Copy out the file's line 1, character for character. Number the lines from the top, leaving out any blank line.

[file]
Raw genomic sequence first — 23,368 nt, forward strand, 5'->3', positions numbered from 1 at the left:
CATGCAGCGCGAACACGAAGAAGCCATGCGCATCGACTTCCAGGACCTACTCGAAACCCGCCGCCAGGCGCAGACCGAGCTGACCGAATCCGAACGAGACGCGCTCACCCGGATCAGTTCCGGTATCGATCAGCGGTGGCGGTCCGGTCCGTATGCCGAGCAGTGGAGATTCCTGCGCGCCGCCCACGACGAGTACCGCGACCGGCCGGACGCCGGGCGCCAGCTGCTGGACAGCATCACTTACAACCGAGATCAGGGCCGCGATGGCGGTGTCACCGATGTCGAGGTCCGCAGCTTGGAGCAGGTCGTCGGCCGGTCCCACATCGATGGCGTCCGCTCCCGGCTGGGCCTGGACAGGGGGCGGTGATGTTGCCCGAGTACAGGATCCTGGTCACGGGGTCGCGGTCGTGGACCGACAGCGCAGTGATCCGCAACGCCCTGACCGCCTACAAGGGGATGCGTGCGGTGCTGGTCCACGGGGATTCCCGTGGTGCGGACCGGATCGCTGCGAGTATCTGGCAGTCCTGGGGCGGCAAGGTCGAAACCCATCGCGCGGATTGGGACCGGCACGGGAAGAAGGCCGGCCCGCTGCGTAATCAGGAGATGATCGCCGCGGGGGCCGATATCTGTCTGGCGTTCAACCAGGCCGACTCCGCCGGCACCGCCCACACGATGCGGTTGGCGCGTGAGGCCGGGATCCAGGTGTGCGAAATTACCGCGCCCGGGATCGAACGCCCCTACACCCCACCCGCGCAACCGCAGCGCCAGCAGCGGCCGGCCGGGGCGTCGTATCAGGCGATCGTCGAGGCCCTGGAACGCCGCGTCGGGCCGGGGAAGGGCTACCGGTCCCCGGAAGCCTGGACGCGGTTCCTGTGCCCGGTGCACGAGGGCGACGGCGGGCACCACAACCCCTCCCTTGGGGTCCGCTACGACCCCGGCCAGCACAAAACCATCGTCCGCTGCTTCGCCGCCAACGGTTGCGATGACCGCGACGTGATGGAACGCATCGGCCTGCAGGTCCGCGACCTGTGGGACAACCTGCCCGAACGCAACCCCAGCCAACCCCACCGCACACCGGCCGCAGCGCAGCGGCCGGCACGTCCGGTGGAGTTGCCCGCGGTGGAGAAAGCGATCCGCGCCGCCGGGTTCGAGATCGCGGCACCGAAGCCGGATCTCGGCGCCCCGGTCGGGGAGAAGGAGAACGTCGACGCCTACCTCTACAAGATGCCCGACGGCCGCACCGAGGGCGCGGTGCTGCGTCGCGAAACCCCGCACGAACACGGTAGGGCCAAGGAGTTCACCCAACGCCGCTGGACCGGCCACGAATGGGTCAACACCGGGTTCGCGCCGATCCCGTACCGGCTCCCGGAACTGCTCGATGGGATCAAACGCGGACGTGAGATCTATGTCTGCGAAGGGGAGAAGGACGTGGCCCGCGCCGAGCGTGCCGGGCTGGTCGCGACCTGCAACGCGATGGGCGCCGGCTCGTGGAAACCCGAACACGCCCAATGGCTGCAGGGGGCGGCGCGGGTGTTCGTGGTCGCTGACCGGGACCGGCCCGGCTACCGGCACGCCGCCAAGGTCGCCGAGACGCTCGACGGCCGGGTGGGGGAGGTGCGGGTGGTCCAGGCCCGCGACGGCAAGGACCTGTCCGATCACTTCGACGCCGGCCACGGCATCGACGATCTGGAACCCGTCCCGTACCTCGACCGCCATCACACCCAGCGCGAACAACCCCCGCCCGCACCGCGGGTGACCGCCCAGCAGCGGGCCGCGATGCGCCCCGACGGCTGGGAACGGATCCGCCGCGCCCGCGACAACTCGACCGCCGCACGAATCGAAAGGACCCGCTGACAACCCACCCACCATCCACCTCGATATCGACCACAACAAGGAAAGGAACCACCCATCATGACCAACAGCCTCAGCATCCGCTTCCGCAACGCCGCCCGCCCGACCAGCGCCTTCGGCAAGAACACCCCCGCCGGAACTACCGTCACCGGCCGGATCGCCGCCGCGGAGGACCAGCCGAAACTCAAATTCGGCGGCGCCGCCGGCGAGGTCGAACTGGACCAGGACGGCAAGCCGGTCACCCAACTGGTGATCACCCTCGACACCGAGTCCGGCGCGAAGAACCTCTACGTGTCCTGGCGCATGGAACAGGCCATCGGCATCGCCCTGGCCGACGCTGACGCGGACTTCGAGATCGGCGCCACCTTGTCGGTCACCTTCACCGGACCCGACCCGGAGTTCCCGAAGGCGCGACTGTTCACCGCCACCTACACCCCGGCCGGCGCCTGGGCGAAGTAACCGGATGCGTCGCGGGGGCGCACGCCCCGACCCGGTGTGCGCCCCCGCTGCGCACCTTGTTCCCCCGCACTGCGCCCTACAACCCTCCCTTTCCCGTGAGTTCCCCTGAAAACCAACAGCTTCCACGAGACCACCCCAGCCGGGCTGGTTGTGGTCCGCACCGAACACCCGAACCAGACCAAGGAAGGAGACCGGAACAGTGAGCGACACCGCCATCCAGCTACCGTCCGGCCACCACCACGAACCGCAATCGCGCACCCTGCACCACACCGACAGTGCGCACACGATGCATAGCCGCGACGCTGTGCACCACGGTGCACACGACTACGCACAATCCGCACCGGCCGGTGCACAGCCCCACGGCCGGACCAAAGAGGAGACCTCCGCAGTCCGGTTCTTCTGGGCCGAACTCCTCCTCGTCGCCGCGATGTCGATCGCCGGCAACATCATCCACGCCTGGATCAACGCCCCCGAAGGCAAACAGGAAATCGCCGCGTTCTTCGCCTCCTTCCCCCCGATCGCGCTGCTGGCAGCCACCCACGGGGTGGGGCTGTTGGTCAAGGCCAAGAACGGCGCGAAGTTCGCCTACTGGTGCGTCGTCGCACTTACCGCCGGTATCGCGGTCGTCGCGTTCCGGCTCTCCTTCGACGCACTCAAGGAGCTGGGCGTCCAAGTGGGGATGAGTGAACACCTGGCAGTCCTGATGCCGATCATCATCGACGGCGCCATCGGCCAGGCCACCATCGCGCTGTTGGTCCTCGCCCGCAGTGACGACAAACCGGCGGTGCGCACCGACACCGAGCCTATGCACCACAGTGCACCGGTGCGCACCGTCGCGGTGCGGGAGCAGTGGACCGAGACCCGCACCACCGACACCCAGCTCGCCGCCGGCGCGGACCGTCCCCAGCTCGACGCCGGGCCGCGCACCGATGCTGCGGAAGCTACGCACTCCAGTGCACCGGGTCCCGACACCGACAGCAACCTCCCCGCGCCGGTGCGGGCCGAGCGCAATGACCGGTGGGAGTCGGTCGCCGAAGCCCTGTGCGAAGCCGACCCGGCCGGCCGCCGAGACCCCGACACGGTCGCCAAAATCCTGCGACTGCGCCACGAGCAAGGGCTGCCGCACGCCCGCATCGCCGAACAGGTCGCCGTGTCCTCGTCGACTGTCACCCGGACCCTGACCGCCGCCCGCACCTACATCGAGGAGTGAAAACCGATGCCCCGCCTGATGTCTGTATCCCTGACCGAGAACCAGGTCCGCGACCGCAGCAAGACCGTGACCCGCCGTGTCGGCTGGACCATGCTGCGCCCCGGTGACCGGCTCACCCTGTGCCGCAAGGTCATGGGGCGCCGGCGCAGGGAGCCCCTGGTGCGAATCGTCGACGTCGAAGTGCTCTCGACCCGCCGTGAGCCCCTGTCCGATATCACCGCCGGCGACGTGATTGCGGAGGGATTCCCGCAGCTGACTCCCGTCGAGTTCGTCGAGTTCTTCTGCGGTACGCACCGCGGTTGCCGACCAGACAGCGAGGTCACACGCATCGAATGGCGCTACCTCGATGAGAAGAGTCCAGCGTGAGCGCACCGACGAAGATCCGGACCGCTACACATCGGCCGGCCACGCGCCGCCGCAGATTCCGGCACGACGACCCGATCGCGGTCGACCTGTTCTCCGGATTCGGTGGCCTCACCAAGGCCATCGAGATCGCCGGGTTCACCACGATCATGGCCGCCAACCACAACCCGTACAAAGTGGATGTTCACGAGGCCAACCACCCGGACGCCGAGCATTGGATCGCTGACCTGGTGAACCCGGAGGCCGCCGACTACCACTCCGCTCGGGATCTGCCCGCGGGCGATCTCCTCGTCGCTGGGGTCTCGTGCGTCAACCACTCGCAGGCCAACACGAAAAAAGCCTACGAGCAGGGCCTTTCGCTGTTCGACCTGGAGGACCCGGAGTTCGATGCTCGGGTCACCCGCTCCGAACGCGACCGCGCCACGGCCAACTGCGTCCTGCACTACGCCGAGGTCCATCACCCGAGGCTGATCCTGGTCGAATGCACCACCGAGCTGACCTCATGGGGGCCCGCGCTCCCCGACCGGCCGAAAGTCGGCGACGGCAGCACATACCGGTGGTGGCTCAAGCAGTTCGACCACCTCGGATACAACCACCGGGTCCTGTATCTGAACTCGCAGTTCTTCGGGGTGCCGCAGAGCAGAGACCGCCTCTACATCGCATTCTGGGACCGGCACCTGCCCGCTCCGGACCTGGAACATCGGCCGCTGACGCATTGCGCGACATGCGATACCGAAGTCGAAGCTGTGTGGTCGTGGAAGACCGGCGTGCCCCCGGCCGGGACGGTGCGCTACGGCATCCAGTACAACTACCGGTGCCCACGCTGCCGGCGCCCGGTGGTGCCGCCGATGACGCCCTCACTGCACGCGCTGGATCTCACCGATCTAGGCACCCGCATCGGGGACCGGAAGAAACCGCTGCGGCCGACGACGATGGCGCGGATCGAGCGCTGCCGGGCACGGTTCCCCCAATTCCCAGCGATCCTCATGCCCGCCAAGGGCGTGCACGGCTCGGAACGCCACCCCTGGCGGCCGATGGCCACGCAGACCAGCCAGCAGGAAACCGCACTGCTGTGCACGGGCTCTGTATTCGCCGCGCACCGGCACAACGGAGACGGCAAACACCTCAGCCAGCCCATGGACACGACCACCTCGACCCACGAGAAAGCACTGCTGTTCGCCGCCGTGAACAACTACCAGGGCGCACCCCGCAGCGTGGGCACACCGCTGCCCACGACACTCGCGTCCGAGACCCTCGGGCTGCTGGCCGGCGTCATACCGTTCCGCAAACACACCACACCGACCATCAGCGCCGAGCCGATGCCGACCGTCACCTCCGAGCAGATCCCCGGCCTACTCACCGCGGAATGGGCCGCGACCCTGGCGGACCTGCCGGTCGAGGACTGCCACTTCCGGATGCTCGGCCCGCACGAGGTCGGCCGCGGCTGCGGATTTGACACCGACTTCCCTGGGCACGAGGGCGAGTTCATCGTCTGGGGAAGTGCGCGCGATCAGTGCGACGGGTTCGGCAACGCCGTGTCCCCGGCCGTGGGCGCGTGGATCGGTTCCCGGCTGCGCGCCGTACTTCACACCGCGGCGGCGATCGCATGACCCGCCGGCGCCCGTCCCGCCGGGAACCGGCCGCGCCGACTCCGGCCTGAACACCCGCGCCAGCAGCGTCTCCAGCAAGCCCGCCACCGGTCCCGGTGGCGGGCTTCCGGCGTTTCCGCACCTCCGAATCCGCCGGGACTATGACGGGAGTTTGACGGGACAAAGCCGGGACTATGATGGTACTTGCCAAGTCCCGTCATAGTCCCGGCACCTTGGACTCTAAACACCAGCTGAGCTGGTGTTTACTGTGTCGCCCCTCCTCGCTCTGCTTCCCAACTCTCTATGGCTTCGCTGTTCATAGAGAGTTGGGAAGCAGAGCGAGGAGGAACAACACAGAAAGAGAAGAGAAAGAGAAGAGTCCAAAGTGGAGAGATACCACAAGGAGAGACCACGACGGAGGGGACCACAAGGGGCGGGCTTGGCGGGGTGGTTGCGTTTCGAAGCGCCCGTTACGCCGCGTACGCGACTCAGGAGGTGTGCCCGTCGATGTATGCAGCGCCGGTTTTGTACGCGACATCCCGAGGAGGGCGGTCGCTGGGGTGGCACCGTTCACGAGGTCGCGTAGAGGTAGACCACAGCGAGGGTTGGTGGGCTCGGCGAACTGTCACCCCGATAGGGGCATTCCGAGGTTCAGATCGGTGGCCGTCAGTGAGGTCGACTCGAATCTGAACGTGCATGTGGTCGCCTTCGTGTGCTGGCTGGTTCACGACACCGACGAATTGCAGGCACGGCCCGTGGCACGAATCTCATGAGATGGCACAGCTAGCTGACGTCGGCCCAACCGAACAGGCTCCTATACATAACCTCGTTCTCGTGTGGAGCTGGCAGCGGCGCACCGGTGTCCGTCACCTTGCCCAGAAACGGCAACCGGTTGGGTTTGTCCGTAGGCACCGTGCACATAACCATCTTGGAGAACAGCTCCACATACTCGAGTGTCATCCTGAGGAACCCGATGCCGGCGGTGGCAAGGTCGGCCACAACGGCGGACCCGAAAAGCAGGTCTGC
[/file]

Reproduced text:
Raw genomic sequence first — 23,368 nt, forward strand, 5'->3', positions numbered from 1 at the left: